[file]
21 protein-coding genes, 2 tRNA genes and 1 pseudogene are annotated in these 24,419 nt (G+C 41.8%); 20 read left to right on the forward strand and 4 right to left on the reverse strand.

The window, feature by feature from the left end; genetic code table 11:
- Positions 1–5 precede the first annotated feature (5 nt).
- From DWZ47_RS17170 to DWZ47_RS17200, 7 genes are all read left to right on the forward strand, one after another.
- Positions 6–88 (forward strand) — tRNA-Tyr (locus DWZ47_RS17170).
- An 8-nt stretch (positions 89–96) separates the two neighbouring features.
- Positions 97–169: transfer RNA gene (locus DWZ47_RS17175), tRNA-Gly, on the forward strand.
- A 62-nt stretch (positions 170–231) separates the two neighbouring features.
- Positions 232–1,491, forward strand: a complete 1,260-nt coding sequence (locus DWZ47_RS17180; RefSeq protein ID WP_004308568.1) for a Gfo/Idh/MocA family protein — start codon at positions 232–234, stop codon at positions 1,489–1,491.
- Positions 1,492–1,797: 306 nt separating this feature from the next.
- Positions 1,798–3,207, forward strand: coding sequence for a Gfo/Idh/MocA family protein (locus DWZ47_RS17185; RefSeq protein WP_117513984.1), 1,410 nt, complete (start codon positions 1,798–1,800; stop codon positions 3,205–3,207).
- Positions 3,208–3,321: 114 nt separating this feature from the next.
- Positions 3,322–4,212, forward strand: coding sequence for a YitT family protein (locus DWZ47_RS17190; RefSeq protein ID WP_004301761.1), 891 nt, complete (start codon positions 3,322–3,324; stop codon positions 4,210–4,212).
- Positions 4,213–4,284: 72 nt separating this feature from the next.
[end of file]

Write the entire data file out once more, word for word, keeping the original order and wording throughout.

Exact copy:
21 protein-coding genes, 2 tRNA genes and 1 pseudogene are annotated in these 24,419 nt (G+C 41.8%); 20 read left to right on the forward strand and 4 right to left on the reverse strand.

The window, feature by feature from the left end; genetic code table 11:
- Positions 1–5 precede the first annotated feature (5 nt).
- From DWZ47_RS17170 to DWZ47_RS17200, 7 genes are all read left to right on the forward strand, one after another.
- Positions 6–88 (forward strand) — tRNA-Tyr (locus DWZ47_RS17170).
- An 8-nt stretch (positions 89–96) separates the two neighbouring features.
- Positions 97–169: transfer RNA gene (locus DWZ47_RS17175), tRNA-Gly, on the forward strand.
- A 62-nt stretch (positions 170–231) separates the two neighbouring features.
- Positions 232–1,491, forward strand: a complete 1,260-nt coding sequence (locus DWZ47_RS17180; RefSeq protein ID WP_004308568.1) for a Gfo/Idh/MocA family protein — start codon at positions 232–234, stop codon at positions 1,489–1,491.
- Positions 1,492–1,797: 306 nt separating this feature from the next.
- Positions 1,798–3,207, forward strand: coding sequence for a Gfo/Idh/MocA family protein (locus DWZ47_RS17185; RefSeq protein WP_117513984.1), 1,410 nt, complete (start codon positions 1,798–1,800; stop codon positions 3,205–3,207).
- Positions 3,208–3,321: 114 nt separating this feature from the next.
- Positions 3,322–4,212, forward strand: coding sequence for a YitT family protein (locus DWZ47_RS17190; RefSeq protein ID WP_004301761.1), 891 nt, complete (start codon positions 3,322–3,324; stop codon positions 4,210–4,212).
- Positions 4,213–4,284: 72 nt separating this feature from the next.